Whether we like it or not, we’re in the process of radically changing our healthcare access in America. The House GOP has launched its bill for replacement of the ACA, and it’s a doozy. It assumes something many have tried in healthcare, without success: free-market competition.
As noted on Yahoo Finance:
‘Competition isn’t the answer. Everybody wishes free-market incentives would produce a more efficient, better-functioning system…. The problem is that the US health care system is uniquely uncompetitive by nature.’ http://finance.yahoo.com/…/trumpcare-faces-these-5-obstacle…
This is the biggest cognitive dissonance for many conservatives. Supporters of free-market capitalism (which I happen to believe in, for many things) refuse to understand and accept—or even contemplate—that healthcare isn’t something free-market forces can ever govern. Normal market controls simply don’t exist in healthcare.
We have limited service and insurance providers, and that’s only going to worsen in the coming decades. The town (of 26,000) I just moved to has only two medical groups. Even with insurance, I cannot get a regular doctor; one practice isn’t accepting new patients and the other turned me down. I will have to drive nearly TWO hours to find a doctor. There aren’t enough doctors and hospitals, and insurance providers have little incentive to compete, especially in a poor risk pool or poverty-stricken region—so rather than a real effort to negotiate, they will drop out of a market if it’s not profitable enough. (Key word: enough. They could usually make a profit, but corporate greed requires a YUGE profit.) And even if insurance companies negotiate lower prices, they don’t pass savings on to the patient; they pocket it.
Even with numerous providers, there’s little pricing transparency—try calling for the set cost of an MRI or emergency surgery. They have to pad bills on the back end, and often they simply can’t predict it. Worse, supply-side participants, from doctors to drug companies to insurance companies, don’t have sufficient pressure to decrease prices, because…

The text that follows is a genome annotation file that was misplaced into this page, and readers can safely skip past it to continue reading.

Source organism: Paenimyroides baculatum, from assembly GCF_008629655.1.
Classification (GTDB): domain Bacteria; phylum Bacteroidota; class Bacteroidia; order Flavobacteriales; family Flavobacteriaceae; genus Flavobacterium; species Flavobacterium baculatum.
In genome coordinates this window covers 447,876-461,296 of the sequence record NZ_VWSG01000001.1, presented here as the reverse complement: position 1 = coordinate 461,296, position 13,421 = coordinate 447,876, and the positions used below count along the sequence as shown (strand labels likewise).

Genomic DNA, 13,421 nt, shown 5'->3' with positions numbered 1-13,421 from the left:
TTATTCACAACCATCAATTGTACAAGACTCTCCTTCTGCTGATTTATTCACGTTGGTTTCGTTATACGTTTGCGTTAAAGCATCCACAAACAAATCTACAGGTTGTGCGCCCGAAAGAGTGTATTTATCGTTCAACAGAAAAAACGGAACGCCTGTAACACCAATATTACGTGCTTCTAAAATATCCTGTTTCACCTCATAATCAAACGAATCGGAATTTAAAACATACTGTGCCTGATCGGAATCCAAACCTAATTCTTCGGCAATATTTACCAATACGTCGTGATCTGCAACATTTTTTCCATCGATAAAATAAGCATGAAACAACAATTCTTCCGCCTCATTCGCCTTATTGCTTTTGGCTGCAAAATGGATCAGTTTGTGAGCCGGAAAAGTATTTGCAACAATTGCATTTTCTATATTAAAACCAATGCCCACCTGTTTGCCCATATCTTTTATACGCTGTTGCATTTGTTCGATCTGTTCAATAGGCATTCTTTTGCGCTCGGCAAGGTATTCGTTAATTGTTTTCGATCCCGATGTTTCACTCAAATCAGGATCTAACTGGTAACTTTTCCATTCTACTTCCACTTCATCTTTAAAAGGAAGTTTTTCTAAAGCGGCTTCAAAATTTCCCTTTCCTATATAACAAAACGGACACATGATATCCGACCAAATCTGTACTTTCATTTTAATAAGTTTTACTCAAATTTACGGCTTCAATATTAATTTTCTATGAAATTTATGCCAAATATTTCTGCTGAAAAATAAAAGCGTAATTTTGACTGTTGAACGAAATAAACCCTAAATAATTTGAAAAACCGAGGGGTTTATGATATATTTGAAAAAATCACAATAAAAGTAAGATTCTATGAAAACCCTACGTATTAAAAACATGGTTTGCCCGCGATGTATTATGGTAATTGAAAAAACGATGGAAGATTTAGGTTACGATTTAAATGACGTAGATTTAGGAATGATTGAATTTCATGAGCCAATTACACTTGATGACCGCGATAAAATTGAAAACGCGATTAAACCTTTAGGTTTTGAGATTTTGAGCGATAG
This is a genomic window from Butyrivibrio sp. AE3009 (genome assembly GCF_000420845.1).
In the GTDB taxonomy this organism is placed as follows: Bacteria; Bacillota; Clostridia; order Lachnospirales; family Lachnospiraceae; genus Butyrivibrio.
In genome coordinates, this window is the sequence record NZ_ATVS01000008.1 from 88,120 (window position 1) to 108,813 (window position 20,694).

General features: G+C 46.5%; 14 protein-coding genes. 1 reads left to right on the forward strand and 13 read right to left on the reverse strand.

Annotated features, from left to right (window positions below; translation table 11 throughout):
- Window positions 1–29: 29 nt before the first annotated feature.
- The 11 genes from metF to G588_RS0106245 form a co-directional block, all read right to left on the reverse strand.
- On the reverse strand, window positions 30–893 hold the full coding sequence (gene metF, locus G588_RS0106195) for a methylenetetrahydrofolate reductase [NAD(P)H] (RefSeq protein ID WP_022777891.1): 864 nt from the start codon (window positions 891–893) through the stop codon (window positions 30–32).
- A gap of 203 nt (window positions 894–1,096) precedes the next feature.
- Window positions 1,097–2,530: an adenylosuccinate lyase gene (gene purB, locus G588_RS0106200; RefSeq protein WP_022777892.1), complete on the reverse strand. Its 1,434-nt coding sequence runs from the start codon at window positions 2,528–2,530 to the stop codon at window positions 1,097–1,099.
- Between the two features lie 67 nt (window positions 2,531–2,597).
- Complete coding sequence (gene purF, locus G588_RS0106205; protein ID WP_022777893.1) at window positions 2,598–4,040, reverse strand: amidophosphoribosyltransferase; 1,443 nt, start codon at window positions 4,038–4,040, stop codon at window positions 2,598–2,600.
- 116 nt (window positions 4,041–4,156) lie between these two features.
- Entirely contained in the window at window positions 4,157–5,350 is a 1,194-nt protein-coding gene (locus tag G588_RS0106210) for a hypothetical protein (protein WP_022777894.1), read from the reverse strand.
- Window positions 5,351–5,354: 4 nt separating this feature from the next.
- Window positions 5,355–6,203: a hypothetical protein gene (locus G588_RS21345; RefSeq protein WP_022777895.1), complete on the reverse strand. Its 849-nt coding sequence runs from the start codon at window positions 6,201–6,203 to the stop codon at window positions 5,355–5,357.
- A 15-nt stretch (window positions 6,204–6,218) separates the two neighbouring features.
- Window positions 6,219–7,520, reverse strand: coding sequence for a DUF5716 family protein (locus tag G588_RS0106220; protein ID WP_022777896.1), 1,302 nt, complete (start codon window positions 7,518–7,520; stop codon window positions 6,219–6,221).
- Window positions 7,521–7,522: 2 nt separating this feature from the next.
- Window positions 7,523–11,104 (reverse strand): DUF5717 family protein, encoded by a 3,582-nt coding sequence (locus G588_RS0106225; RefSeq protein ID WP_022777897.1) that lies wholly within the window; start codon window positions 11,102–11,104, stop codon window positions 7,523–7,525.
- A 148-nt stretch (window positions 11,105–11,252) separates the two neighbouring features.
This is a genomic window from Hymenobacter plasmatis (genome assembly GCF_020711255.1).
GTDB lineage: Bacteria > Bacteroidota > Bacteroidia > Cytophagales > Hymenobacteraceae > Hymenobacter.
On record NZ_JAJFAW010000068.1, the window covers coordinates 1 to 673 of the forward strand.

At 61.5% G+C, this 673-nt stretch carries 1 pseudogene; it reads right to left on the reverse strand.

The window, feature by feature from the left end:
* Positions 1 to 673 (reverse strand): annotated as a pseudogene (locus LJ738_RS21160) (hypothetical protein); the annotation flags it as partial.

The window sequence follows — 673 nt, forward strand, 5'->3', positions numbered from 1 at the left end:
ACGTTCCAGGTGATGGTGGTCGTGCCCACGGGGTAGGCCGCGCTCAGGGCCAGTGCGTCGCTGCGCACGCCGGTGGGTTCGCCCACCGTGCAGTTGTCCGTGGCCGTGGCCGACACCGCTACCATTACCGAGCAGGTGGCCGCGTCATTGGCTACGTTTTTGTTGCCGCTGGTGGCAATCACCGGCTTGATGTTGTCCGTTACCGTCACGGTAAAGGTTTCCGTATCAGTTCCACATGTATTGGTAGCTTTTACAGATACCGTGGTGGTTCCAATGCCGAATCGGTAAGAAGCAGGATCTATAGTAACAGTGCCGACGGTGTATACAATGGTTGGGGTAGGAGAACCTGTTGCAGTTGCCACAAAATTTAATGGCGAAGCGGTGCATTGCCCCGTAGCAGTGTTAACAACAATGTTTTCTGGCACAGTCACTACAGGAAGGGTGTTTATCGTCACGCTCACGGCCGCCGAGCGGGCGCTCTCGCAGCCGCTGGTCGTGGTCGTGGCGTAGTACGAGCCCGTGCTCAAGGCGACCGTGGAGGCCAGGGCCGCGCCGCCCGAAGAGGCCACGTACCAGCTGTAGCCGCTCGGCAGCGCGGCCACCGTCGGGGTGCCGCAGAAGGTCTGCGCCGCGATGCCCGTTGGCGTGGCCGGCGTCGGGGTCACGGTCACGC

The customer has ZERO negotiating power. The woman having a stroke, the unconscious car wreck victim, or the dad with the feverish, vomiting child cannot walk away…even if they knew up front it would cost their house or life savings. If insurance doesn’t pay, we will go bankrupt trying to. We will never willingly make those decisions for ourselves or loved ones based on dollar signs. Ever. That’s a cruel and barbaric thing to ask of anyone. It’s not like choosing a beauty salon or peanut butter brand. It’s life and death.
I had emergency gall bladder surgery a couple years ago. I would have died without it. It cost over $50,000. Even if I had the ability to shop around, it would have made little difference if I had saved a thousand or two.
But I didn’t have that choice anyway. I couldn’t say, “That much? No, I’ll buy a used one.”
Or, “I can’t afford that. I’ll save up and do it later.”
Or, “Can I pay it off over 20 or 30 years?”
So ultimately, the really baffling and infuriating part of the healthcare debacle is that it’s 2017 and we’re still the only “great” country arguing whether life is a privilege or a right, despite that pesky document that answered the question centuries ago. The majority agree that food, housing, utilities, safety, transportation, and education are fundamental needs, and accessibility a societal obligation, because we realized long ago that meeting those needs is required for a successful nation and provides a net benefit to society.
But somehow, we cannot fathom that failing to keep people alive and healthy—working, raising families, contributing to society—or allowing a catastrophic illness or accident to ruin them, makes all of those other things we consider rights a moot point.
Instead, many are willing to watch families and lives lost, and with them, our nation…all for want of a Band-Aid.
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